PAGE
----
Doctorant : Gaylor WAFFLARD-HERNANDEZ
Directeur de thèse : Clément BARUTEAU
Date début : Janvier 2018
Groupe thématique : PS2E
Over the last few years, multi-wavelength observations have underlined that the gas and dust of protoplanetary disks may have very different spatial distributions, more especially for the large dust particles (dust with a size of order a millimetre and beyond). These distributions are very diverse (spiral waves, annular gaps, horseshoe-shaped asymmetries…) and are often interpreted as signatures of the presence of (hidden) planets. These observations stress the need for a better understanding of how disk-planet interactions generally, and planetary migration more specifically, impact the dust’s thermal emission in protoplanetary disks. This is the aim of this PhD thesis.
The gravitational interaction between planets and the protoplanetary disk gas changes rapidly the distance between the planets and the star. This is known as planetary migration. Many studies have examined how the direction and speed of planetary migration depend on the planet’s mass and the physical properties of the disk gas, with the aim to explain the orbital properties of exoplanets. Dust is most often discarded in this kind of studies because its mass content is much smaller than that of the gas and it should therefore have a negligible impact on planetary migration. The subject of this PhD thesis is to investigate the dynamics and the thermal emission of dust in a protoplanetary disk where one or several planets form and migrate.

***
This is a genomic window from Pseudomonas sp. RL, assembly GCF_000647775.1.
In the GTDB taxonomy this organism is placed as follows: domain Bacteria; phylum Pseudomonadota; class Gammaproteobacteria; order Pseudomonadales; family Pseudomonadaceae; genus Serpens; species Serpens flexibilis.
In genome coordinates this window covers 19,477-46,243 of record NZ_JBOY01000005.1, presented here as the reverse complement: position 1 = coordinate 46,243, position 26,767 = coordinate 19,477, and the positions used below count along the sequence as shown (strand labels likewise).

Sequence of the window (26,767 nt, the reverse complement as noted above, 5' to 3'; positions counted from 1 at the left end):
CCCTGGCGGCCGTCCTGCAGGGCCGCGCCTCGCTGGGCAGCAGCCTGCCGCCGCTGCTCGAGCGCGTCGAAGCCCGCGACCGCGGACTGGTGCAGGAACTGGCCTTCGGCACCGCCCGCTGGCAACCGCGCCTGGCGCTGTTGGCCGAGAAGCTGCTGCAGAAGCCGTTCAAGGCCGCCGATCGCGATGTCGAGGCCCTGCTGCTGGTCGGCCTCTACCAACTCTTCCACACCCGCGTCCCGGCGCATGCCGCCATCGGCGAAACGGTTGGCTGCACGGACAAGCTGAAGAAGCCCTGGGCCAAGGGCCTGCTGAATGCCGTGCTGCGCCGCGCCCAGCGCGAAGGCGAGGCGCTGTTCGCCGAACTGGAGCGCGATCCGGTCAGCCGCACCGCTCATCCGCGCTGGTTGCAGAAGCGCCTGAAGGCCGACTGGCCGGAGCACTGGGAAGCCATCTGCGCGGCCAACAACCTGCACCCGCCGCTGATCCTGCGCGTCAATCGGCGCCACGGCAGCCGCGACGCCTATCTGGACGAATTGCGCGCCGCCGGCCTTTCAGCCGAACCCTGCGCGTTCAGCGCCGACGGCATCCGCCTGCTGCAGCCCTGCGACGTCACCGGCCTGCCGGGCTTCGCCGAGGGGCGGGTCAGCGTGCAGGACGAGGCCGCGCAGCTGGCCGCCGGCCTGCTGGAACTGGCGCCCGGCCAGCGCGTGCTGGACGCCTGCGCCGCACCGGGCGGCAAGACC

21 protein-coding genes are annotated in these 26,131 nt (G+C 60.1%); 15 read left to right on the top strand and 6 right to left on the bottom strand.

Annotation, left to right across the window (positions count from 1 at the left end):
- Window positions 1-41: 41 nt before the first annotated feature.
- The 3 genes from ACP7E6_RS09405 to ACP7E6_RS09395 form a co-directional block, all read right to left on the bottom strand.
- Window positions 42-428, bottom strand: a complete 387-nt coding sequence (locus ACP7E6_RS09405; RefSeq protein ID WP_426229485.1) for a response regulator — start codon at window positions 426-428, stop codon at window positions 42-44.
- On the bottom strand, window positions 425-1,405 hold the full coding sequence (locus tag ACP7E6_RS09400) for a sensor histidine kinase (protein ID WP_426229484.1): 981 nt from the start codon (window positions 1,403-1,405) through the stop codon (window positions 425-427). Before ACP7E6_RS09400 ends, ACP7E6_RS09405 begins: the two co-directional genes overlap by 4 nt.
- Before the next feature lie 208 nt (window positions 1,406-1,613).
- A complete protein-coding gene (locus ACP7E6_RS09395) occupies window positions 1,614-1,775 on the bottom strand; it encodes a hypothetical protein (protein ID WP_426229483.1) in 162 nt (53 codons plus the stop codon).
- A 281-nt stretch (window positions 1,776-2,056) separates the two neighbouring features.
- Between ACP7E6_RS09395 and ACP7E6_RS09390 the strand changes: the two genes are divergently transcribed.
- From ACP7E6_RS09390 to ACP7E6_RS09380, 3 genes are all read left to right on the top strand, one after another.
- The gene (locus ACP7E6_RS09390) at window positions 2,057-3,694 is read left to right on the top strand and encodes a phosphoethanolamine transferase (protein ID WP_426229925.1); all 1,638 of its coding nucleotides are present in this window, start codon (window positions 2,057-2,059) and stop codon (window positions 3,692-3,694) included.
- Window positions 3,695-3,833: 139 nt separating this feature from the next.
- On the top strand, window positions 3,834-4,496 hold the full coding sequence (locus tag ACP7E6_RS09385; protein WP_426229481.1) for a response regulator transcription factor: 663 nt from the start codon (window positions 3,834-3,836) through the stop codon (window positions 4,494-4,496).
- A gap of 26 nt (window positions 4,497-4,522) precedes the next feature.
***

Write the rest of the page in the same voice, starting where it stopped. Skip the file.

In this PhD project I perform hydrodynamical simulations modelling both the gas and dust of a protoplanetary disk where one or several planets are formed. I am using the public hydrodynamical code FARGO, which has been co-developed by my PhD supervisor Clément Baruteau. These simulations allow me to predict the spatial distribution of dust from a few microns to a few centimetres in size for several regimes of planetary migration, by varying the planets mass and the physical properties of the disk. Then I use the results of simulations to compute synthetic images of the dust’s continuum emission as it would be observed in the radio by interferometric imaging, with ALMA or NOEMA for example. For this purpose I plan to use the public radiative transfer code RADMC-3D.